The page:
Mandeville, LA – Exclusive Transcript – He is a gadfly, isn’t he? That’s what he was called when he was in Congress, the gadfly Ron Paul. He is kind of a counterrevolutionary spirit. The fact that the official GOP says they’re not going to support Sanford might have been enough for Ron to say: All I got to do is sign a fundraising letter? All right, give it to me. I’ll sign it. Check out today’s transcript for the rest…
Begin Mike Church Show Transcript
“Rand is a grassroots champion and has a huge, devoted following that will be with him through thick and thin,” said Benton, who ran Ron Paul’s presidential campaign in 2012. “There is a very small, but extremely vocal, group of contrarians that throw a tantrum anytime Rand does something they don’t quite understand, but the vast majority of the ever-growing Tea Party and Liberty movement is with him 100 percent.”
Mike: I don’t know that I would find that very comforting if I was one of those people that had a concern over this, and I am. There’s some arrogance here in all this. There is a certain amount of hubris. [mocking] “I am the son of the king, Ron. You will learn to love me whether or not I say the same things Ron said or not.” I told someone this once upon a time — Andrew, you’ll probably recall this. I told someone, some ones, probably two or three dozen in the last four years of this program, when they would call and want to know why I hated my country and why I wouldn’t toe the company line or the channel line when it came to war and debt and deficit, and why I was such a stickler for the stupid Constitution and that it didn’t really mean what I thought it meant but it meant what the court had interpreted it to mean. [mocking] “Why do you stick by your boy, your buddy Ron Paul when it comes to all this?”
I’ve told this story before and I’ll tell it again because I think it has meaning here. I have had very little occasion, since I have known Ron and known of Ron in November of 2007 and beyond, to disagree with him. There are very few times that he’s done anything that I go: Wow, that’s a shocker, or Man, I can’t believe Ron Paul said that. It just doesn’t happen. The reason it doesn’t happen is because he is consistent. He is doctrinaire and very conservative in his beliefs, and is not willing to change them to comport with what Fox News or some website thinks that he should mold them to. In other words, he is principled. If you’re a principled individual and people are attracted to you and you stand by your principles and don’t equivocate on them, then I would say that the people that were drawn to you to start with are going to continue to be drawn to you, end of story. They’re not going to bail on you.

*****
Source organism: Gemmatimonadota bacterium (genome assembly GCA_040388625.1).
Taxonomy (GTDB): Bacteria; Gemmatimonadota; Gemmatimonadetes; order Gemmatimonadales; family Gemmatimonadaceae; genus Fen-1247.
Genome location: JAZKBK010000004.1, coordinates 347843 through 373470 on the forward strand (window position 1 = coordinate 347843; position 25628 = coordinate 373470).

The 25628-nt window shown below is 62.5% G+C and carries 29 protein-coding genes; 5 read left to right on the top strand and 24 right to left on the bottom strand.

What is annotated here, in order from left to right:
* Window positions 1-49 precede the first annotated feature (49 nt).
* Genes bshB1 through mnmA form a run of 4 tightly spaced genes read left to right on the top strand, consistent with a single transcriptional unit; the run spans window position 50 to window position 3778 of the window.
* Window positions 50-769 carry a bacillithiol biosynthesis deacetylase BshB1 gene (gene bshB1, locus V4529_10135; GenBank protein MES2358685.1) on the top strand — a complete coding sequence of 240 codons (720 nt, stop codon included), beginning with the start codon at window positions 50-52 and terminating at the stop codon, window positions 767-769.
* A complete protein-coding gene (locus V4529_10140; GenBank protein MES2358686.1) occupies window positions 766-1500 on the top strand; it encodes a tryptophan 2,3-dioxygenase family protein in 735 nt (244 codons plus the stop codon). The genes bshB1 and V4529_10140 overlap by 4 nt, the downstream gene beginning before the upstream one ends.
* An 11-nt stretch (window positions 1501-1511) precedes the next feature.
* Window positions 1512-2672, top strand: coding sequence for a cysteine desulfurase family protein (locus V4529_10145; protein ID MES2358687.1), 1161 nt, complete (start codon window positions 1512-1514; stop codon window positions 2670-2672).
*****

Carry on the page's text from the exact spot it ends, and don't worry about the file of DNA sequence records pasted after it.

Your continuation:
If there’s one thing missing in the modern era, Andrew, it is men of virtue and it is men of principle, that cannot be purchased at any price and will not go along and play the game simply for the sake of playing it. Congressman Paul was one of the very, very few men that falls into that category, and was a very public person. This is difficult to do. People think that’s easy. It’s not easy. I would say really the only way you can pull it off is if you are raised like that and if your thought process and your — I don’t want to say ideology because I don’t perceive Ron to be ideological — if your way of thinking is consistent like that, you’re in a position to be able to defend it and, just by virtue of your actions, be able to withstand those who are in opposition to you. It’s like the water on the duck’s back. So they disagree with me today. I’m cool with that. I’m not changing my mind. You can disagree, that’s fine. I’m going to keep debating you and trying to change your mind. That’s what I have to say about that.
AG: I’m with you on that. My eyebrows were raised quite a bit yesterday considering Ron Paul’s endorsement of Mark Sanford. I want to get your thoughts on that.
Mike: I have only seen the headline. I have not delved that deeply into Paul endorsing Sanford. When did this — was he asked this or did he come out for Sanford?
AG: He wrote in a fundraising appeal “Mark Sanford has always been a strong ally of the Liberty Movement. Help him get to Congress. Donate today!” This was one of two endorses that came out yesterday, the second one being Paul Brown in the Georgia GOP Senate primary. The Sanford thing, the RNC has said we’re not helping him whatsoever, and this was even before the trespassing at his ex-wife’s house came out.